By Dr. Julie Damron
Stockton Record September 5, 2009
As caretakers of animals, this is one of the most agonizing decisions that we have to face. Unfortunately the lifespan of our cherished companions is much shorter than ours. One of the kindest, yet most difficult things you can do for your pet when they are suffering, is to euthanize him or her to stop the pain.
When making this decision, there are several parameters that I suggest owners evaluate. These are very difficult questions to think about. The following is meant to be a guide for this traumatic process, that is basically an assessment of your companion's level of quality of life.
Is your pet eating and drinking a normal amount? Has there been significant weight loss? For most dogs and many cats, food is one of the top priorities in life. For canines not to want to eat, it strongly suggests that some disease process is going on that is very significant or approaching end stage. Even with marked dental disease, many dogs will continue to consume normal amounts of food without much apparent difficulty. Weight loss can be more difficult to identify in cats, especially if they have long coats. An examination twice a year can be very helpful for tracking your pet's weight.
How is your companions attitude and energy level? Is he or she happy and responsive to see you? Is your cherished friend able to interact with you? Is your pet getting stuck in corners; does he or she seem to get lost? Is there a lot of pacing? Signs of apathy, anxiety, or decreased mental alertness are important markers that can signify advanced illness.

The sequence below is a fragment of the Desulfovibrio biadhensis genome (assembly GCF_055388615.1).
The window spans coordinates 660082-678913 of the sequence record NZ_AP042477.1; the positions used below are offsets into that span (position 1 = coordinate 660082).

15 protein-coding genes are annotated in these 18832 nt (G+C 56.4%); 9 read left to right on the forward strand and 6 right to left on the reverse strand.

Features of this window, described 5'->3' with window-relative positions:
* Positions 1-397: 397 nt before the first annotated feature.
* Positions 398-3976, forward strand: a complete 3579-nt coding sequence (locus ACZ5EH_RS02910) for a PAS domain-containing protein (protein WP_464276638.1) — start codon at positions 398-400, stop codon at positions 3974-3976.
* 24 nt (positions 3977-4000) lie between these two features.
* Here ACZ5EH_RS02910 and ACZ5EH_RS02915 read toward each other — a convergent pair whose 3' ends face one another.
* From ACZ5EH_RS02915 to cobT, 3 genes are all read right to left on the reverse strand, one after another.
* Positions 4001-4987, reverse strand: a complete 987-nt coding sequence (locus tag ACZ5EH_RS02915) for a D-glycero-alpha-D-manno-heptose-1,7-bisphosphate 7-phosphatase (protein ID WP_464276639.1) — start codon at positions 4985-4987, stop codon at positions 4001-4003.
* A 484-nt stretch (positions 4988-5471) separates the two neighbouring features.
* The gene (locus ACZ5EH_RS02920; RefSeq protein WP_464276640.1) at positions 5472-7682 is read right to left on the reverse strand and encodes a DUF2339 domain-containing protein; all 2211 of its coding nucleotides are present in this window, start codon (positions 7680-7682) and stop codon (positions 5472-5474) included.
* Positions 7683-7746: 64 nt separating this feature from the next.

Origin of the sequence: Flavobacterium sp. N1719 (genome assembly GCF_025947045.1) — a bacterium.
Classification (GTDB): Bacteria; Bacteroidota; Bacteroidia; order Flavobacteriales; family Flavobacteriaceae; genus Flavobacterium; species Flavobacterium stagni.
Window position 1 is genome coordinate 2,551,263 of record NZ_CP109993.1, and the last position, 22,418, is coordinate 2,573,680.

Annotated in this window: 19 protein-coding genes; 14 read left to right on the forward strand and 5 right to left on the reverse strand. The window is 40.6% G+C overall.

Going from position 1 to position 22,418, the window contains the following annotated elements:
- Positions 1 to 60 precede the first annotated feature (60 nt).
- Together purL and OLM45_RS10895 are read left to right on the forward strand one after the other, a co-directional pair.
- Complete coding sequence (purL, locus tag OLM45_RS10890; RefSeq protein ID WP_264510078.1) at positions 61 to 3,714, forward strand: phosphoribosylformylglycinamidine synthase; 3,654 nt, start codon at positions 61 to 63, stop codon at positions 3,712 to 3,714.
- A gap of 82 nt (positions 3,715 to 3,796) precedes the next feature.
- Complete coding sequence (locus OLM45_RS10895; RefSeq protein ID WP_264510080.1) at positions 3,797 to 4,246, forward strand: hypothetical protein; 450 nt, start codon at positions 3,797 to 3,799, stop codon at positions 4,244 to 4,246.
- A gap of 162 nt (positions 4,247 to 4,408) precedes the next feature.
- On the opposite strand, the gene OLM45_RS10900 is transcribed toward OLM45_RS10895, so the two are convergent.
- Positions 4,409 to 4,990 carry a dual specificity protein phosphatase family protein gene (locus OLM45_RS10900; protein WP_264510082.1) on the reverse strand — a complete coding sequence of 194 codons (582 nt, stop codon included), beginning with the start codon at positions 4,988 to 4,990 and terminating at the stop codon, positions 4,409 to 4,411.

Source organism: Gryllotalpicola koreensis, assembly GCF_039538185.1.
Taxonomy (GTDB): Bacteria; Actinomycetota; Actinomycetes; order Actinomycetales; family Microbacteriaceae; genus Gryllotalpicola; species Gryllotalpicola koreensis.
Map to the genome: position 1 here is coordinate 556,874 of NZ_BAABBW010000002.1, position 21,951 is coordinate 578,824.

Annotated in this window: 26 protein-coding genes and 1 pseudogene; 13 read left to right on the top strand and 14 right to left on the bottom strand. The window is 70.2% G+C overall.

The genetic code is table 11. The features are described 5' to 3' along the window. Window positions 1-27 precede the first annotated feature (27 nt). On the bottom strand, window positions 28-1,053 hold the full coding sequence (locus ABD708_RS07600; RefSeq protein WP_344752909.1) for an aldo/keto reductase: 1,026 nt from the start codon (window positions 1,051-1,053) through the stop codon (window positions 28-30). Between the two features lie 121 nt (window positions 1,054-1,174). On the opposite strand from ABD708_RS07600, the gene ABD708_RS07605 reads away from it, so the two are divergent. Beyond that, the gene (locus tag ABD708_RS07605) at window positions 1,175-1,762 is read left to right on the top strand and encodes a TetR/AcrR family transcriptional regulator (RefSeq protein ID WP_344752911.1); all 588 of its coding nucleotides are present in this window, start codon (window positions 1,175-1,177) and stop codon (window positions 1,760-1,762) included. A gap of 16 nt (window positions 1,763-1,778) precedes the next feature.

Is your friend experiencing significant pain? Does your canine or feline cry out frequently with movement or otherwise. How is your cherished companion's mobility? Does he or she have great difficulty with walking? Is there frequent limping? Is your buddy immobilized to the degree that he or she is soiling on himself or herself? Mobility issues are a common problem especially for large dogs. Beginning treatment early on at the first signs of difficulty can help tremendously, and prolong good movement.
Is your pet experiencing recurrent infections? Are there masses or other sources of chronic infection such as problems with skin or ears that are not resolving? Do you see blood from any location in your companion's body? These are all signs that your canine or feline may have a debilitating illness or weakened immune system.
This list is by no means all inclusive. Your veterinarian is a key figure for guidance in this matter. He or she can help in identifying diseases and health concerns, as well as providing treatment options to give your cherished companion quality for as long as possible.